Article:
Historical fiction and adventure fiction both share a crucial feature of sci-fi and fantasy, namely, that the novelistic premise has two terms. The former follows the formula h(X,Y)=n(X, in a time when Y), while the latter follows the formula a(X,Y)=n(X, in a place where Y). These are perhaps even more fertile ground for “romance,” for the presence of the second term forces the writer to be self-conscious about his artifice, and “romance” here (referring as it does to Shakespeare’s later plays) means reflecting on the structure of narrative itself, in particular, on what narrative has to do with the objectively possible and what it has to do with our desire for subjective meaningfulness. Consider, in this light, two books written by contemporaries of Poe who shared his dislike for realism and preference for “romance”: The Scarlet Letter results from h(having committed adultery, Puritan New England), and Moby-Dick results from a(caught up in a quest for vengeance, on a whaling vessel).
Of course, not all historical or adventure novels are relevant to this story about the genealogy of sci-fi and fantasy. There’s one way of understanding the temporal/spatial difference, which we might call literal, such that we’re interested in the other time as predecessor of ours, or the other place as a certain distance from ours; this renders the other time or place, not ordinary, but not entirely out of the ordinary. For example, Middlemarch (set 40 years before the book was published). But this is not what Hawthorne and Melville did. Instead, they made their times and places related to our ordinary world symbolically: Puritan New England and the Pequod don’t interact with 19th-century America, but are allegories for it–in a way not immediately obvious. As such, these books immediately raise two questions: how does the reality portrayed fit together? how does it tell us about our reality?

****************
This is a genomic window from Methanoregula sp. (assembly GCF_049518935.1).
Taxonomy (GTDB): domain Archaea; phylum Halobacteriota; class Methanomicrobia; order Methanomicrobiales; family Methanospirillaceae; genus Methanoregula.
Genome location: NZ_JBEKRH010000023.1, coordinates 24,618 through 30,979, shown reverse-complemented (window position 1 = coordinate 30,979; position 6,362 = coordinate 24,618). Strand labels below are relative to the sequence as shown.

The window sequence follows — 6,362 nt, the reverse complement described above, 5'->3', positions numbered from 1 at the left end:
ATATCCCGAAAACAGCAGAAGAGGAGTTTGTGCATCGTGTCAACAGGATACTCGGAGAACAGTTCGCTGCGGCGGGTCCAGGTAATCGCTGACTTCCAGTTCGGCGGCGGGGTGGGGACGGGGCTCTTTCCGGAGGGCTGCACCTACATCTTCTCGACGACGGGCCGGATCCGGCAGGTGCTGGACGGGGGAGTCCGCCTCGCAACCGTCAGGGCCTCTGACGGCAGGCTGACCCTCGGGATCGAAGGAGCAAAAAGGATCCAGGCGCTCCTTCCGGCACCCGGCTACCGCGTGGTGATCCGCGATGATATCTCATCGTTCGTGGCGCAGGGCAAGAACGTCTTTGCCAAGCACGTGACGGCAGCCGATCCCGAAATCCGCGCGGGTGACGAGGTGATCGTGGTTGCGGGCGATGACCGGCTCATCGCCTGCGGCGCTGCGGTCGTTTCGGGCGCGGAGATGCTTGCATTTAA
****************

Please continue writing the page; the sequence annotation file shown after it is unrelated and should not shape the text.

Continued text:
Yet something is still missing. That something we might call the false supposition (hence science fiction and fantasy): the genre f(X,Y)=n(X, in a world where Y), with such ur-examples as f(resurrects dead tissue, that’s possible)=Frankenstein, and f(journeys to the center of the earth, that’s possible)=Journey to the Center of the Earth. “A world where that’s possible” is, of course, not a world that differs from our own by very much, and Mary Shelley and Jules Verne probably didn’t understand themselves to be writing fiction of the impossible; they didn’t think they were so different from Daniel Defoe writing Robinson Crusoe. But once people realized that this is what they had done, the “in a world where” clause began to grow more elaborate; we begin to see differences of time, place, and possibility; and interest grows in the very idea of an imagined world, rather than just imagined things in the world. Imaginary worlds are interesting: how do they work? (sci-fi.) What do they mean? (fantasy.) Unfortunately they also cause a number of problems, most importantly, they’re never as different from our own as we want them to be. After all, it would be impossible for us to understand something completely alien to us.
All these strands converge in the 20th century, and the modern sci-fi and fantasy genres are born. The novel, that is, a narrative of what is it like to be the main character; plus a polemical resistance to “ordinary” novels, that is, novels about society, and an insistence on metaphysics and ethics; plus a self-conscious artistry regarding how narrative deals with the gap between objective and subjective reality; plus an allegorical relationship between the narrative and our own reality; plus the logic of the alternate world imagined as entirely distinct from our own; equals science fiction and fantasy.
What I find fascinating is that this genealogy, though targeted mostly as someone like Ray Bradbury, also quite accurately describes J.R.R. Tolkien’s work, even though he read very little modern literature and detested Shakespeare for failing to be adequately fantastical. (At least, he said that about Macbeth; I don’t know his opinion of the later plays.)